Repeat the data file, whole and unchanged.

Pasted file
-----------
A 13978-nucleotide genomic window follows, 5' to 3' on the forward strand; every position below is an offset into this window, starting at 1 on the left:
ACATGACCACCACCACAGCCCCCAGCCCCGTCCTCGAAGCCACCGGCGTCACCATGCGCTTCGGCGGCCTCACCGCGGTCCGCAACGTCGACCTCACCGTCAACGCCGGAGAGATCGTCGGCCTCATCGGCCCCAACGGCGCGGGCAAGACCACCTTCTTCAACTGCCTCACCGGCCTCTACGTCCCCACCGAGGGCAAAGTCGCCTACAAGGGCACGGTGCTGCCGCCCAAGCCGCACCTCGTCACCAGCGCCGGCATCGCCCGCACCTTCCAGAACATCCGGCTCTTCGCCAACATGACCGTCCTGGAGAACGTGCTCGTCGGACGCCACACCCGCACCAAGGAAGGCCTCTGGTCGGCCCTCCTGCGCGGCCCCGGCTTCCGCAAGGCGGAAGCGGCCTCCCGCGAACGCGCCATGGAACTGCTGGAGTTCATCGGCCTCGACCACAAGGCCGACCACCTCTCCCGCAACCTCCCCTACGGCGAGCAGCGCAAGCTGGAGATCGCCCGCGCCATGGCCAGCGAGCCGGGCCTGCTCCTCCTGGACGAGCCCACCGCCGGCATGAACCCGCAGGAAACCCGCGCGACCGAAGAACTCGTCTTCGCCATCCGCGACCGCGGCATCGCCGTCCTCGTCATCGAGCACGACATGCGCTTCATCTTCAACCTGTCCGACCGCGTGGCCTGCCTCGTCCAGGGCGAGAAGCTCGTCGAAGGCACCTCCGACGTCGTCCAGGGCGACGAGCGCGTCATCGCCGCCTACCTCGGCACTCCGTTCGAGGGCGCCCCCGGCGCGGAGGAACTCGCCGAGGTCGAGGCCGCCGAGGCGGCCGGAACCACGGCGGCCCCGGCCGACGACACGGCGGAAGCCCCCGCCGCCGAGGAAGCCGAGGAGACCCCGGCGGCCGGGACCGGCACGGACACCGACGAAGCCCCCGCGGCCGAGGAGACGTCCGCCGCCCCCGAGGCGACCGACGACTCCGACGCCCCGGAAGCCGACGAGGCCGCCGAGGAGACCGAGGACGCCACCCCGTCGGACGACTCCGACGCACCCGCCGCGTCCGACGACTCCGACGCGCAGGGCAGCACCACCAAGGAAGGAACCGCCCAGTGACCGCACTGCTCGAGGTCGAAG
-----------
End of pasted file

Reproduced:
A 13978-nucleotide genomic window follows, 5' to 3' on the forward strand; every position below is an offset into this window, starting at 1 on the left:
ACATGACCACCACCACAGCCCCCAGCCCCGTCCTCGAAGCCACCGGCGTCACCATGCGCTTCGGCGGCCTCACCGCGGTCCGCAACGTCGACCTCACCGTCAACGCCGGAGAGATCGTCGGCCTCATCGGCCCCAACGGCGCGGGCAAGACCACCTTCTTCAACTGCCTCACCGGCCTCTACGTCCCCACCGAGGGCAAAGTCGCCTACAAGGGCACGGTGCTGCCGCCCAAGCCGCACCTCGTCACCAGCGCCGGCATCGCCCGCACCTTCCAGAACATCCGGCTCTTCGCCAACATGACCGTCCTGGAGAACGTGCTCGTCGGACGCCACACCCGCACCAAGGAAGGCCTCTGGTCGGCCCTCCTGCGCGGCCCCGGCTTCCGCAAGGCGGAAGCGGCCTCCCGCGAACGCGCCATGGAACTGCTGGAGTTCATCGGCCTCGACCACAAGGCCGACCACCTCTCCCGCAACCTCCCCTACGGCGAGCAGCGCAAGCTGGAGATCGCCCGCGCCATGGCCAGCGAGCCGGGCCTGCTCCTCCTGGACGAGCCCACCGCCGGCATGAACCCGCAGGAAACCCGCGCGACCGAAGAACTCGTCTTCGCCATCCGCGACCGCGGCATCGCCGTCCTCGTCATCGAGCACGACATGCGCTTCATCTTCAACCTGTCCGACCGCGTGGCCTGCCTCGTCCAGGGCGAGAAGCTCGTCGAAGGCACCTCCGACGTCGTCCAGGGCGACGAGCGCGTCATCGCCGCCTACCTCGGCACTCCGTTCGAGGGCGCCCCCGGCGCGGAGGAACTCGCCGAGGTCGAGGCCGCCGAGGCGGCCGGAACCACGGCGGCCCCGGCCGACGACACGGCGGAAGCCCCCGCCGCCGAGGAAGCCGAGGAGACCCCGGCGGCCGGGACCGGCACGGACACCGACGAAGCCCCCGCGGCCGAGGAGACGTCCGCCGCCCCCGAGGCGACCGACGACTCCGACGCCCCGGAAGCCGACGAGGCCGCCGAGGAGACCGAGGACGCCACCCCGTCGGACGACTCCGACGCACCCGCCGCGTCCGACGACTCCGACGCGCAGGGCAGCACCACCAAGGAAGGAACCGCCCAGTGACCGCACTGCTCGAGGTCGAAG